Collapsing oil prices and fears of a slowdown in China, the world’s second largest economy and a key market for U.S. companies, have led the S&P 500 to drop 9 percent this year. In the past six months, the energy sector has fallen 26 percent.
“The fear is, ‘Is tomorrow going to bring more selling?’ People are not even thinking about today, they’re thinking about tomorrow,” said Kim Forrest, senior equity research analyst at Fort Pitt Capital Group in Pittsburgh.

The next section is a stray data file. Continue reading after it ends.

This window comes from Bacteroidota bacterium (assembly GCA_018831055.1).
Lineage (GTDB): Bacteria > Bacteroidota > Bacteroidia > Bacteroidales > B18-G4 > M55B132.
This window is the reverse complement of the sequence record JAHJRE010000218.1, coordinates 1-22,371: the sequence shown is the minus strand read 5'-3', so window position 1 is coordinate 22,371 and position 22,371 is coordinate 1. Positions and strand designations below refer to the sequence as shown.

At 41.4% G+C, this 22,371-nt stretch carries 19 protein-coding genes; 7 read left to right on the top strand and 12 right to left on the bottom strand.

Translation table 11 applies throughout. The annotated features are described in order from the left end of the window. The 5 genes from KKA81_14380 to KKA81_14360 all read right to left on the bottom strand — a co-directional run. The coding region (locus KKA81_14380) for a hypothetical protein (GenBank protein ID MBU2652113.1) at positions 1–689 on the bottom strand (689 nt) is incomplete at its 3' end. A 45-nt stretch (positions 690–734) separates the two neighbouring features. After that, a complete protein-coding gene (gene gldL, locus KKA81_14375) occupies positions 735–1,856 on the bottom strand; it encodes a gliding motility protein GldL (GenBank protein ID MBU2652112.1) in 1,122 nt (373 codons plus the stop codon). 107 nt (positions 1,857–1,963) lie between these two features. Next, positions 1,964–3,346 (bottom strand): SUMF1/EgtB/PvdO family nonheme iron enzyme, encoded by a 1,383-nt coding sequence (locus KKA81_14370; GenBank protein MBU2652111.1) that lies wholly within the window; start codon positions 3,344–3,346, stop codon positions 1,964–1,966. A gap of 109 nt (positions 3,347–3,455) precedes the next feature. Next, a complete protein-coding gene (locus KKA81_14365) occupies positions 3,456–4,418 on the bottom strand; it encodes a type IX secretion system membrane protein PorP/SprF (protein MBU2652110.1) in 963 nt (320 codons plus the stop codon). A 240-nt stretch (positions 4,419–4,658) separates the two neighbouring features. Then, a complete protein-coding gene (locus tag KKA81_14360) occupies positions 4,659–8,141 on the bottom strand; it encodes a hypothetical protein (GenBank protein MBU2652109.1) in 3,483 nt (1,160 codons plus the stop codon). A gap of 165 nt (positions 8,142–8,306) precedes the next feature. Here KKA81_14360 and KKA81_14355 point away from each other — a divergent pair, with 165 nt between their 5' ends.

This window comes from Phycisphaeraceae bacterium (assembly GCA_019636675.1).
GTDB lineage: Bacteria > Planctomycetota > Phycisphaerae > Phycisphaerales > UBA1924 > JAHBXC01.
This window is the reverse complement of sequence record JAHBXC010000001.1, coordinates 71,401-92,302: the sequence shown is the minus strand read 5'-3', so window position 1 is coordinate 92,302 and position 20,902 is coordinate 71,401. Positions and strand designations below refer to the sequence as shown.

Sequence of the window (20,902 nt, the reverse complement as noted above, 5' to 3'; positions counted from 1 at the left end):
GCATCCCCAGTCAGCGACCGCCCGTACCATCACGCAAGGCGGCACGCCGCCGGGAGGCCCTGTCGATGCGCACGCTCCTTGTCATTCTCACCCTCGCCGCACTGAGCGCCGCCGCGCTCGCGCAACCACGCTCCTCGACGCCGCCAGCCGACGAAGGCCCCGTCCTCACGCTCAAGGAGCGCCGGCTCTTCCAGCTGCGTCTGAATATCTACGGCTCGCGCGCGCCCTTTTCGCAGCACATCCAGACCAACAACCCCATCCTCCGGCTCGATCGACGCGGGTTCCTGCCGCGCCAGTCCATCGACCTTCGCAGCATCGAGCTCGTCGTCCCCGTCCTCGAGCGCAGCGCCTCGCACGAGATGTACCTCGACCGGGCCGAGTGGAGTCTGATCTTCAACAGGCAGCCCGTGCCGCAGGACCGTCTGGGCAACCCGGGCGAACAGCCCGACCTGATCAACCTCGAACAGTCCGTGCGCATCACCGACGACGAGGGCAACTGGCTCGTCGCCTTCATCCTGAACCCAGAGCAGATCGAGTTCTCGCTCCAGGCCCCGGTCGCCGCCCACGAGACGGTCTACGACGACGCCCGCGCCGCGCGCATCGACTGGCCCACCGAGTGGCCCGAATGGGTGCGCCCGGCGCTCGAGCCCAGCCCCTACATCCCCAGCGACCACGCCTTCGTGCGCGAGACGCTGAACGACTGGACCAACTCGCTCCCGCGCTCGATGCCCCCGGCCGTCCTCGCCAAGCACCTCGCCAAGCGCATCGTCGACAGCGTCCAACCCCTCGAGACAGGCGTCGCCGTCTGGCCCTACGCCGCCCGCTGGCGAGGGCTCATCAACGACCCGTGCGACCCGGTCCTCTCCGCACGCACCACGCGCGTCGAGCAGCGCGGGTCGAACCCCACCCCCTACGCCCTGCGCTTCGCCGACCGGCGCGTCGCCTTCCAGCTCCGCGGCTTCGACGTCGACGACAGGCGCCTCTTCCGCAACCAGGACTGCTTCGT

U.S. crude sank 6.6 percent on Wednesday as a supply glut bumped up against bearish financial reports that deepened worries over demand.
But a late-day bounce in U.S. oil prices helped reduce losses in stocks.
“If you look at crude prices, they are shooting right back up,” Randy Frederick, managing director of trading and derivatives for Charles Schwab in Austin, said ahead of the close.
The S&P 500 .SPX ended down 1.17 percent at 1,859.33, its lowest close since October 2014. It had fallen as low as 1,812.29.